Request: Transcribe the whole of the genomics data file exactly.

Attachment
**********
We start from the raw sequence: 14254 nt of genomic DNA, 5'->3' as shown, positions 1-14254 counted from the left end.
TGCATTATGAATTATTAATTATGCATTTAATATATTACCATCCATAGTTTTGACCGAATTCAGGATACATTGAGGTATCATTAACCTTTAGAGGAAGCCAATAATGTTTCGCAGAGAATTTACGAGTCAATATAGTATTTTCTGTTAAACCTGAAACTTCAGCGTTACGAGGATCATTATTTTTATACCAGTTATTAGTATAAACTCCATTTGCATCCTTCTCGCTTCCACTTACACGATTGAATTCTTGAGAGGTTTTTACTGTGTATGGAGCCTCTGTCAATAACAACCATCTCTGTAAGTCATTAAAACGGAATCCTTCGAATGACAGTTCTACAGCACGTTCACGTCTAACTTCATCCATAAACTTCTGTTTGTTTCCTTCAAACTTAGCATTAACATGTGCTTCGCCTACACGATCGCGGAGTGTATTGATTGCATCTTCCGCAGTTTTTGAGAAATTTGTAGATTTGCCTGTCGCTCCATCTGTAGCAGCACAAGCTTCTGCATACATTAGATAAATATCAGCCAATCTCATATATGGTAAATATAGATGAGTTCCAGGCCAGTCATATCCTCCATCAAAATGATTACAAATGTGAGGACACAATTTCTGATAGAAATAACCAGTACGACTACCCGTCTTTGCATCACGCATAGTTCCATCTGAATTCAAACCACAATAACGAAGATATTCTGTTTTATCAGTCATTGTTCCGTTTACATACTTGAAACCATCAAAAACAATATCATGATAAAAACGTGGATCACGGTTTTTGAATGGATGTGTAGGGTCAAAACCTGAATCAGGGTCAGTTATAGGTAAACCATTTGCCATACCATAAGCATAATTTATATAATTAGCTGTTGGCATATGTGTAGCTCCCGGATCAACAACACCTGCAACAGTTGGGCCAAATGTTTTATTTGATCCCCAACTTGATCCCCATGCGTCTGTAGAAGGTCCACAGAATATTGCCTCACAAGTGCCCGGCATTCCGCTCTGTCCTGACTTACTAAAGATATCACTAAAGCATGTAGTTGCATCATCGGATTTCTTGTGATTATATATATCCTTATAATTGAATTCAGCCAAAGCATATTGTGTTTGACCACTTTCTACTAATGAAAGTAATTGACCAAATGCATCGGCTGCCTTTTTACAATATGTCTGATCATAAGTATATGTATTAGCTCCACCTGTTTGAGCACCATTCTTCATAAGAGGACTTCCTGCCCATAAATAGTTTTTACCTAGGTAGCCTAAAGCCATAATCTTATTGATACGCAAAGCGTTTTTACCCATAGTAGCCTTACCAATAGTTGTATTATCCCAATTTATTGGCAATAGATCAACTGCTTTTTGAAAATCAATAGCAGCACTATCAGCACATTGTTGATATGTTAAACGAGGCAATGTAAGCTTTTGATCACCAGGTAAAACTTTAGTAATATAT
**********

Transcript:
We start from the raw sequence: 14254 nt of genomic DNA, 5'->3' as shown, positions 1-14254 counted from the left end.
TGCATTATGAATTATTAATTATGCATTTAATATATTACCATCCATAGTTTTGACCGAATTCAGGATACATTGAGGTATCATTAACCTTTAGAGGAAGCCAATAATGTTTCGCAGAGAATTTACGAGTCAATATAGTATTTTCTGTTAAACCTGAAACTTCAGCGTTACGAGGATCATTATTTTTATACCAGTTATTAGTATAAACTCCATTTGCATCCTTCTCGCTTCCACTTACACGATTGAATTCTTGAGAGGTTTTTACTGTGTATGGAGCCTCTGTCAATAACAACCATCTCTGTAAGTCATTAAAACGGAATCCTTCGAATGACAGTTCTACAGCACGTTCACGTCTAACTTCATCCATAAACTTCTGTTTGTTTCCTTCAAACTTAGCATTAACATGTGCTTCGCCTACACGATCGCGGAGTGTATTGATTGCATCTTCCGCAGTTTTTGAGAAATTTGTAGATTTGCCTGTCGCTCCATCTGTAGCAGCACAAGCTTCTGCATACATTAGATAAATATCAGCCAATCTCATATATGGTAAATATAGATGAGTTCCAGGCCAGTCATATCCTCCATCAAAATGATTACAAATGTGAGGACACAATTTCTGATAGAAATAACCAGTACGACTACCCGTCTTTGCATCACGCATAGTTCCATCTGAATTCAAACCACAATAACGAAGATATTCTGTTTTATCAGTCATTGTTCCGTTTACATACTTGAAACCATCAAAAACAATATCATGATAAAAACGTGGATCACGGTTTTTGAATGGATGTGTAGGGTCAAAACCTGAATCAGGGTCAGTTATAGGTAAACCATTTGCCATACCATAAGCATAATTTATATAATTAGCTGTTGGCATATGTGTAGCTCCCGGATCAACAACACCTGCAACAGTTGGGCCAAATGTTTTATTTGATCCCCAACTTGATCCCCATGCGTCTGTAGAAGGTCCACAGAATATTGCCTCACAAGTGCCCGGCATTCCGCTCTGTCCTGACTTACTAAAGATATCACTAAAGCATGTAGTTGCATCATCGGATTTCTTGTGATTATATATATCCTTATAATTGAATTCAGCCAAAGCATATTGTGTTTGACCACTTTCTACTAATGAAAGTAATTGACCAAATGCATCGGCTGCCTTTTTACAATATGTCTGATCATAAGTATATGTATTAGCTCCACCTGTTTGAGCACCATTCTTCATAAGAGGACTTCCTGCCCATAAATAGTTTTTACCTAGGTAGCCTAAAGCCATAATCTTATTGATACGCAAAGCGTTTTTACCCATAGTAGCCTTACCAATAGTTGTATTATCCCAATTTATTGGCAATAGATCAACTGCTTTTTGAAAATCAATAGCAGCACTATCAGCACATTGTTGATATGTTAAACGAGGCAATGTAAGCTTTTGATCACCAGGTAAAACTTTAGTAATATAT